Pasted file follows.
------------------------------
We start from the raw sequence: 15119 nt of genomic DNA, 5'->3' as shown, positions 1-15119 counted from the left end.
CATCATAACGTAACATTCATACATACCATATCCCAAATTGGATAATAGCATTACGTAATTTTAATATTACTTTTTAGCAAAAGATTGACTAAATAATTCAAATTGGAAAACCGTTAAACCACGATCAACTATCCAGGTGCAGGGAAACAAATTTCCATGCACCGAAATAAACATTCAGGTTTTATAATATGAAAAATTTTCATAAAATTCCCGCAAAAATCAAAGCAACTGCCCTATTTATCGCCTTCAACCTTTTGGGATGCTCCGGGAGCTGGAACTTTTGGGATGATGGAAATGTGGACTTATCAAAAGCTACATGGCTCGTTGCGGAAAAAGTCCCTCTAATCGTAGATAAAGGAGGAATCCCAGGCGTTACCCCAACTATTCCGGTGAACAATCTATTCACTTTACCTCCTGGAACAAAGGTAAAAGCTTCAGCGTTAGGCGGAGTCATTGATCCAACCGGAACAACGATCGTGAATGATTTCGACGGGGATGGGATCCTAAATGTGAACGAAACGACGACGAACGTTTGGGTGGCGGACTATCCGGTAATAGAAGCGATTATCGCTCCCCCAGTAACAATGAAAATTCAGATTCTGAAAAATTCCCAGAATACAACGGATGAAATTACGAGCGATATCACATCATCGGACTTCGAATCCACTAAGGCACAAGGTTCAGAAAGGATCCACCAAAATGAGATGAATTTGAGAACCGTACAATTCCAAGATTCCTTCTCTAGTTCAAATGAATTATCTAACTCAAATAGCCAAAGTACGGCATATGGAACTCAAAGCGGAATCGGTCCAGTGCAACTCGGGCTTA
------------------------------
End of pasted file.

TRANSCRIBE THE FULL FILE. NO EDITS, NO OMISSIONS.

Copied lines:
We start from the raw sequence: 15119 nt of genomic DNA, 5'->3' as shown, positions 1-15119 counted from the left end.
CATCATAACGTAACATTCATACATACCATATCCCAAATTGGATAATAGCATTACGTAATTTTAATATTACTTTTTAGCAAAAGATTGACTAAATAATTCAAATTGGAAAACCGTTAAACCACGATCAACTATCCAGGTGCAGGGAAACAAATTTCCATGCACCGAAATAAACATTCAGGTTTTATAATATGAAAAATTTTCATAAAATTCCCGCAAAAATCAAAGCAACTGCCCTATTTATCGCCTTCAACCTTTTGGGATGCTCCGGGAGCTGGAACTTTTGGGATGATGGAAATGTGGACTTATCAAAAGCTACATGGCTCGTTGCGGAAAAAGTCCCTCTAATCGTAGATAAAGGAGGAATCCCAGGCGTTACCCCAACTATTCCGGTGAACAATCTATTCACTTTACCTCCTGGAACAAAGGTAAAAGCTTCAGCGTTAGGCGGAGTCATTGATCCAACCGGAACAACGATCGTGAATGATTTCGACGGGGATGGGATCCTAAATGTGAACGAAACGACGACGAACGTTTGGGTGGCGGACTATCCGGTAATAGAAGCGATTATCGCTCCCCCAGTAACAATGAAAATTCAGATTCTGAAAAATTCCCAGAATACAACGGATGAAATTACGAGCGATATCACATCATCGGACTTCGAATCCACTAAGGCACAAGGTTCAGAAAGGATCCACCAAAATGAGATGAATTTGAGAACCGTACAATTCCAAGATTCCTTCTCTAGTTCAAATGAATTATCTAACTCAAATAGCCAAAGTACGGCATATGGAACTCAAAGCGGAATCGGTCCAGTGCAACTCGGGCTTA